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A grown female claims injuries from ex-boyfriend: a cut with black eye. Pictures are taken at hospital police called.

Chicago, IL |

Woman is very intoxicated. Father signs complaint. Police keep coming to ex's house. They want to come in and talk they say. The police are not admitted because they have no warrant. How long can they keep coming to find this man. Forever? why don't they just get an arrest warrant and come get him.

Attorney Answers 2


  1. Most people don't realize that what you see on t.v. is actually true, anything you say can and will be used against you. Often, police officers will come to a suspect to get his/her story of what happened to lock them in to a version of events that is almost always incriminating and fails to adequately explain a valid defense like self-defense. Its obvious there is more to the story and without an admission of guilt, the officers realize they might not have the best case. They might be building a case or waiting for you to build it for them by talking. They can come back often, however if it gets to the point of obvious harassment you can take legal action, or simply get in touch with the right lawyer to let them know you are represented and diffuse and questions to the lawyer. Its a good idea to contact a lawyer to take the offensive and try to prevent a false charge from being brought and begin building the best defense if you or "the man" are charged.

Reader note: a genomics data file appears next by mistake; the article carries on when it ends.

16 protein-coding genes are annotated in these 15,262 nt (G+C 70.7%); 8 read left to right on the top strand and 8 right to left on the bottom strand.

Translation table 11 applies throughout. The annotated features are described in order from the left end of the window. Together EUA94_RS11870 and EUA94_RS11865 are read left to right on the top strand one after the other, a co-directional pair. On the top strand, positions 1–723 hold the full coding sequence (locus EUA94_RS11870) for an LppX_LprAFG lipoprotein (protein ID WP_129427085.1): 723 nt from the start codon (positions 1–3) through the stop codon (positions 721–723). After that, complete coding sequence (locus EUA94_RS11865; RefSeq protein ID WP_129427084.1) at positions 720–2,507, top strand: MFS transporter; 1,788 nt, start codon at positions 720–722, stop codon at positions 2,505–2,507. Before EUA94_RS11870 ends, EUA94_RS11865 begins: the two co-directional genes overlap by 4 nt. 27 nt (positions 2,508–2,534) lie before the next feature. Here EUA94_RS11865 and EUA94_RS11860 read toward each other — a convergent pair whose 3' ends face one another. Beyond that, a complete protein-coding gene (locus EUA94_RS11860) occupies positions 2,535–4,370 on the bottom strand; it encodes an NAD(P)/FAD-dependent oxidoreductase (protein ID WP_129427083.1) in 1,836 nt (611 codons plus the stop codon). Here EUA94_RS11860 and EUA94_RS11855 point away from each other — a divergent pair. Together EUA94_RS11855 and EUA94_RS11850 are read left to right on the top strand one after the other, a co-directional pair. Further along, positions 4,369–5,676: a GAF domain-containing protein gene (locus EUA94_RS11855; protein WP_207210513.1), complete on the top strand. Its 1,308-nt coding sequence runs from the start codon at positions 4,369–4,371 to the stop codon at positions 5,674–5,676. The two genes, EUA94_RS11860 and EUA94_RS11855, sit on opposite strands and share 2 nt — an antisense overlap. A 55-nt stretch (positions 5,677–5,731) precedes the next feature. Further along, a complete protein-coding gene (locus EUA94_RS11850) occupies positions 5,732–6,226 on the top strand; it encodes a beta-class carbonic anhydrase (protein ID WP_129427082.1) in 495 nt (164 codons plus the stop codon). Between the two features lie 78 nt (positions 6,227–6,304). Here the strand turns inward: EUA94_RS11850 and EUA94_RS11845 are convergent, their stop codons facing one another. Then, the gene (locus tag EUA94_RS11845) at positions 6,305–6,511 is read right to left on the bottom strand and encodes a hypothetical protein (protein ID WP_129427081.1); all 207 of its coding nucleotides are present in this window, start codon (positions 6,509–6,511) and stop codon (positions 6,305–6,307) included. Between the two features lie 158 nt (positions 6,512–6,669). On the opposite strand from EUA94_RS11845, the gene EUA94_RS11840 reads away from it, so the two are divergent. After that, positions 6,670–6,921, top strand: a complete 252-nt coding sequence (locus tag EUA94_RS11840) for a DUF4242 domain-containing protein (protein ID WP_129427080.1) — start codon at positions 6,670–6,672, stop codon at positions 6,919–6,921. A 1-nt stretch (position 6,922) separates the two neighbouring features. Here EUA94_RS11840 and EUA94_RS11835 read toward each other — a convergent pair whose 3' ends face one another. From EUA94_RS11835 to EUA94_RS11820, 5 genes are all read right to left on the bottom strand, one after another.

2. It is advantageous to the police to talk to a witness or suspect before issuing an arrest warrant. It allows the police the option of making it seem like if you talk, they might not charge you, put in a good word with the judge, or help you in some way, all of which is almost universally untrue. If there is no arrest warrant, you may also be held for 72 hours before they have to release or charge you. In other words, they can let you sit in a jail cell to see if you will cave in and talk. The best way to deal with the situation is to hire an attorney. Your attorney will bring the situation to a head such that the police will either have to charge you with the evidence they have, or leave you alone.

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